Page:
“The branch, which from the first grew together with the tree, [… ] is not like that which after being cut off is then ingrafted, for this is something like what the gardeners mean when they say that it grows with the rest of the tree, but that it has not the same mind with it.” The Meditations By Marcus Aurelius – Written 167 A.C.E.
Some think that gardening is about nature and letting things grow wild. However, our gardens are planned, sometimes in an inventive way by creating new plants by combining existing plants.
One technique used for gardens is grafting whereby one plant is separated from its own roots, then attached into the roots of a more vigorous plant. This new plant will be stronger and produce more fruits than either of them. For example, most European fruit varieties have difficulty surviving the long, cold Canadian winter, so they are often grafted onto local robust trees which enable them to resist the harsh environment.
I use grafting at the foreign company I work for in Japan by banding together companies to get better results in the global market. Like plants, businesses must merge and grow to survive in today’s more competitive and complex market than ever before. Like grafted plants merged businesses need attention.
What can we learn from grafting that we could use for business and leadership?
At the time of grafting, the two parts of the plants are cleaned, cured and assembled, which allows the fluids to flow easily between them thereby connecting the plants.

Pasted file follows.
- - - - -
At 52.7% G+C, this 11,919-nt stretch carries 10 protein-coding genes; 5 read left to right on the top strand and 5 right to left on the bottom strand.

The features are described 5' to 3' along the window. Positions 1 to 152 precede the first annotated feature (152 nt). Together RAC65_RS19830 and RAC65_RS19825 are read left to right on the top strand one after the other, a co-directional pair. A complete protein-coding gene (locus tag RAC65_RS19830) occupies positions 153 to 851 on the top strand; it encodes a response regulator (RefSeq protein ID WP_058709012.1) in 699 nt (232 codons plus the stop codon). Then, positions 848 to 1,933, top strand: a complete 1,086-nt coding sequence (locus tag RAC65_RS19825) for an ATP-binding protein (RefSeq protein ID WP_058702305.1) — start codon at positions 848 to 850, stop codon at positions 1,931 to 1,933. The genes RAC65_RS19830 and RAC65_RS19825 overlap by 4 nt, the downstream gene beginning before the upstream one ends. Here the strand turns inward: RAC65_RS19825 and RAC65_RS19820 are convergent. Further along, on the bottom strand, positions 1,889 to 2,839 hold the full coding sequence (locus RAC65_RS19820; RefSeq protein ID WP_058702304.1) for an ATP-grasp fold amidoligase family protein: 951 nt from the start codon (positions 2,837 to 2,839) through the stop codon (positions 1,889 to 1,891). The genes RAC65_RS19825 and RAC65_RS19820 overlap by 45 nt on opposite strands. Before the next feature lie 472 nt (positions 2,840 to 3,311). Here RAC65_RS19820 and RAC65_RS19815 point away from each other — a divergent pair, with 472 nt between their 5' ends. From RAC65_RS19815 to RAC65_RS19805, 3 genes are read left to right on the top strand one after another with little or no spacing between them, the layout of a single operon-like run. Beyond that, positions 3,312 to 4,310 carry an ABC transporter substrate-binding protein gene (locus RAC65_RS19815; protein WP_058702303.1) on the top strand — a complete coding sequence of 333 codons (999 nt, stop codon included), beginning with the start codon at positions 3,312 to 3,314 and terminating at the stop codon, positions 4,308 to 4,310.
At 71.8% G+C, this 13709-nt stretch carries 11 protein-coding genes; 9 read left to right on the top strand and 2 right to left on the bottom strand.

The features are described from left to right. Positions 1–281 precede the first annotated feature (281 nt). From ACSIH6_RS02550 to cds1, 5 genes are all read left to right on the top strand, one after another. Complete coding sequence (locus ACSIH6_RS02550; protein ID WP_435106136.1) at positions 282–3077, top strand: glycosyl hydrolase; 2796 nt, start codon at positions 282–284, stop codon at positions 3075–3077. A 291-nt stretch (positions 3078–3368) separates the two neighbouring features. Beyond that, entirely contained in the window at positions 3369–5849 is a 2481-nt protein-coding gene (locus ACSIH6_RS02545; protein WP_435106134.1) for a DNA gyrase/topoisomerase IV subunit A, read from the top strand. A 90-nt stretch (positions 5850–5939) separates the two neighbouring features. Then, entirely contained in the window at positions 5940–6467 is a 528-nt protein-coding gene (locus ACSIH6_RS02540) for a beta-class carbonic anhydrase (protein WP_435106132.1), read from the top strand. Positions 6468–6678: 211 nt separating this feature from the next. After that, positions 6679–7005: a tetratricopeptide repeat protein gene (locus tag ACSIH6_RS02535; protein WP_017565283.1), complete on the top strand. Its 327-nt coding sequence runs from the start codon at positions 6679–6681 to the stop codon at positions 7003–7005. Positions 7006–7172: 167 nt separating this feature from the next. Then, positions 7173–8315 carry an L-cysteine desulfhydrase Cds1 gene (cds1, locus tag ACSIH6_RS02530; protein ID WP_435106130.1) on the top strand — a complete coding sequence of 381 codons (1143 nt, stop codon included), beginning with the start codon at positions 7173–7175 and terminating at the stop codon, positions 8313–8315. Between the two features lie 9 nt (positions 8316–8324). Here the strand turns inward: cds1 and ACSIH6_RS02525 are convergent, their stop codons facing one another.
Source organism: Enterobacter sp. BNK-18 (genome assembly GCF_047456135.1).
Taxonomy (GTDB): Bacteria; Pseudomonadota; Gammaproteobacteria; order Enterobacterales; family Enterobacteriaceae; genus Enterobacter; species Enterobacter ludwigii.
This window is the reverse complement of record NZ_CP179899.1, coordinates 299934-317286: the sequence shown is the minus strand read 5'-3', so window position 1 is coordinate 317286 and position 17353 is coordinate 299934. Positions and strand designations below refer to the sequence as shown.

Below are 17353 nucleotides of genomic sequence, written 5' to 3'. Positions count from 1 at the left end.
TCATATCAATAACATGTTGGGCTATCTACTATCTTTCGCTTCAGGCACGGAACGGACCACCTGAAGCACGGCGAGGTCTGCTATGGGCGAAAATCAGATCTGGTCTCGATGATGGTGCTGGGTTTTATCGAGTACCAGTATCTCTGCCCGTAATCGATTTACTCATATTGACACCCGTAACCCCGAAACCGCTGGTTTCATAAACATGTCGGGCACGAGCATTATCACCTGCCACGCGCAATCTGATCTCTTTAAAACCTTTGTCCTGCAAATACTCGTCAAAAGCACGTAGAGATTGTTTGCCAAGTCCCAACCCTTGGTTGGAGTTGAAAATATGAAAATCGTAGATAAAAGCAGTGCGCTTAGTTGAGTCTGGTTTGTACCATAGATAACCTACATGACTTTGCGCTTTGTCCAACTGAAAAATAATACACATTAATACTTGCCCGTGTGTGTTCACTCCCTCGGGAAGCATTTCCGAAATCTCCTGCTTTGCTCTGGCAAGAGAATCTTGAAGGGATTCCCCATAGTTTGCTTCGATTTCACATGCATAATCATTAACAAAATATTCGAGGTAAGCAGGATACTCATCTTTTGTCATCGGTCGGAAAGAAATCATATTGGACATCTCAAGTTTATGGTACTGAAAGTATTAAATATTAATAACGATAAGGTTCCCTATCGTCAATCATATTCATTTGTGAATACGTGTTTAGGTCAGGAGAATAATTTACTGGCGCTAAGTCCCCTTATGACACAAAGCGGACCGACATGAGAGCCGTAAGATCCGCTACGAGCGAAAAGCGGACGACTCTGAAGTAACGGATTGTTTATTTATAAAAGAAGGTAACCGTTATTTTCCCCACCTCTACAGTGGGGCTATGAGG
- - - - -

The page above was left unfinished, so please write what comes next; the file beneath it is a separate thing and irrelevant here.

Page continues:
It’s the same in business where information and communication must flow between companies. For mergers to succeed there needs to be a strong integration and organizational alignment allowing people of both companies to share the same tools and information, backed by a solid IT infrastructure and detailed integration plan.
Companies also need to pay attention to the balance of power. The same is true when branches are formed by grafting, if one is too strong it can overwhelm the other branches and take over the tree. Therefore, a capable and skilled overseer is needed to ensure that all the branches survive, or else the project will be jeopardized thus making grafting useless.
Merged companies should stick to the business model that they first agreed on, and not slip back to the model used by the local company. The reason they joined together was to blend their strengths and grow larger and more powerful in the global market.
After closing is Post Merger Integration
Once an M&A is completed, the next phases are therefore crucial of what is put in place during the Post Merger Integration (or PMI) phase. It requires much effort in generating effective synergies plus a collective relationship to achieve the original goals of the M&A project. This involves all functions and processes.
Additionally, businesses need to be careful to its cultural and leadership differences to avoid bottlenecks and cultural misunderstanding.
Like grafting, the most important factor to succeed is what is done after the merger and jointly caring for the garden to make it grow. In other words, looking at each other as constructive partners.
The illustration above is one of a series of trees grafted by contemporary artist Sam Van Aken, called the tree of the 40 fruits. Each tree grows over 40 different types of fruits including almonds, peach, apricot, cherry and plums. Every spring the tree’s blossoms are a mix of different sorts of red, pink, purple and white.
Now more than ever companies need to blend their strengths to succeed and move forward. This integration doesn’t happen by chance.